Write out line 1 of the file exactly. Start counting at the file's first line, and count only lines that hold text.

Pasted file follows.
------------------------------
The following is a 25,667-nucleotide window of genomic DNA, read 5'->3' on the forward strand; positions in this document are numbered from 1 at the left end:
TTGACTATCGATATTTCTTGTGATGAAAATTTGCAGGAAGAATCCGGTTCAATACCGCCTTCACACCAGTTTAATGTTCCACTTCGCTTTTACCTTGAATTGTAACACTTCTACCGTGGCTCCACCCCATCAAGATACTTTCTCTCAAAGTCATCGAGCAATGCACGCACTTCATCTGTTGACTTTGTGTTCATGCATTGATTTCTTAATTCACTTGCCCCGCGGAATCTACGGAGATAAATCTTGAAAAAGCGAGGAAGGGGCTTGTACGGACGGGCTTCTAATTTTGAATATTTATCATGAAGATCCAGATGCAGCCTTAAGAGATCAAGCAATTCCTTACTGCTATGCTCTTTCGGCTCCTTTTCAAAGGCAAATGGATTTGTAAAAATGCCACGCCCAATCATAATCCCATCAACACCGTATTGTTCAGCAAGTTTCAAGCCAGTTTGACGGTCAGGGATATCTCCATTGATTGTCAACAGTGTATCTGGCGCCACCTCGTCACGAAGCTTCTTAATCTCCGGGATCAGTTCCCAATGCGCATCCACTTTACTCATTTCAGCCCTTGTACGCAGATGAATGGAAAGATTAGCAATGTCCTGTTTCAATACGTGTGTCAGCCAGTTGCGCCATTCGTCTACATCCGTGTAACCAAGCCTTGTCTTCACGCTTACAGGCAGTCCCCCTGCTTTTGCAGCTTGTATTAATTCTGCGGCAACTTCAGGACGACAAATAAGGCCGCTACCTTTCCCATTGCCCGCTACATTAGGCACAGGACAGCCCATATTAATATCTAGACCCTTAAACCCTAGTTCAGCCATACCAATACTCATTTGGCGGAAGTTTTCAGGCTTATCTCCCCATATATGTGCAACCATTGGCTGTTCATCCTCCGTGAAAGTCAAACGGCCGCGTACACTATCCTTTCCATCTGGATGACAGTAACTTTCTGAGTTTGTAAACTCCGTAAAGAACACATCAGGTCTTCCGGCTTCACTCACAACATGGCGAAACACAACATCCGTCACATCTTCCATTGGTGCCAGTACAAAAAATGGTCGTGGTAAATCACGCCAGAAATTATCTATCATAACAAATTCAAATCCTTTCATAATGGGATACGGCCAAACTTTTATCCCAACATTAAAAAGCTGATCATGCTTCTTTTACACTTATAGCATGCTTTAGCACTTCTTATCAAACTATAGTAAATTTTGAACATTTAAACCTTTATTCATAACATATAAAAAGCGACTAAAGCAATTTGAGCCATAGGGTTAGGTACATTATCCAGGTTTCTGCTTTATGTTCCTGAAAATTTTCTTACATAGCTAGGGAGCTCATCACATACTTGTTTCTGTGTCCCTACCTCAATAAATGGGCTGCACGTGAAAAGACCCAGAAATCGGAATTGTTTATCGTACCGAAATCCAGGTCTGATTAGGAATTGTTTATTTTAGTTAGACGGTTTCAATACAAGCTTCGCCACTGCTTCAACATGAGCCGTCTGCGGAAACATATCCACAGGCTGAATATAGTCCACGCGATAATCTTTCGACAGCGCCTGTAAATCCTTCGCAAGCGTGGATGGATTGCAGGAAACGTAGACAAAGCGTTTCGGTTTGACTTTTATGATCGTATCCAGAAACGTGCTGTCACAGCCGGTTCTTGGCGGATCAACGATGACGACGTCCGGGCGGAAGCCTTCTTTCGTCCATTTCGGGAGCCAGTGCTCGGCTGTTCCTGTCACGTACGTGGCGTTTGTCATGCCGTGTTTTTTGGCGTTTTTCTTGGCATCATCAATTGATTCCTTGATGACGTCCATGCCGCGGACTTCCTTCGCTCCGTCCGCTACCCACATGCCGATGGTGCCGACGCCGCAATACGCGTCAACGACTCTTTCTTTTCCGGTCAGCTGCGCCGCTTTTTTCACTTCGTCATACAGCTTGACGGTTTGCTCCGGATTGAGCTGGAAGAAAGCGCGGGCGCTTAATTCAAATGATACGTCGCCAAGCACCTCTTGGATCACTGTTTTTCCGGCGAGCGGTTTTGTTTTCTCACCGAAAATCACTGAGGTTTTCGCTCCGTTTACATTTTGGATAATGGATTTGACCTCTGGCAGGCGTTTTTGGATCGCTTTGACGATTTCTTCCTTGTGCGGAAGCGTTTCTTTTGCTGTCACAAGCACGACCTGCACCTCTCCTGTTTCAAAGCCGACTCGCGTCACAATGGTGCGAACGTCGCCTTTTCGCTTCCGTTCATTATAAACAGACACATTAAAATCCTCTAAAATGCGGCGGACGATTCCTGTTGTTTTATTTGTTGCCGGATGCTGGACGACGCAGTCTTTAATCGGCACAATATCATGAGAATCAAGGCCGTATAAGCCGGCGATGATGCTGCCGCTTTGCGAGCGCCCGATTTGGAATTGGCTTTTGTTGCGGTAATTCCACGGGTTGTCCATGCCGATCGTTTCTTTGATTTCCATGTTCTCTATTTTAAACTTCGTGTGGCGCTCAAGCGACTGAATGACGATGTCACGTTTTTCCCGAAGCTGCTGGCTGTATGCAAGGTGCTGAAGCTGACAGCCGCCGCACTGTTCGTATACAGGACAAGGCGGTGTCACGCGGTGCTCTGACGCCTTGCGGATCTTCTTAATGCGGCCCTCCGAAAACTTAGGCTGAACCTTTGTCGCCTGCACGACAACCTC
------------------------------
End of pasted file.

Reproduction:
The following is a 25,667-nucleotide window of genomic DNA, read 5'->3' on the forward strand; positions in this document are numbered from 1 at the left end: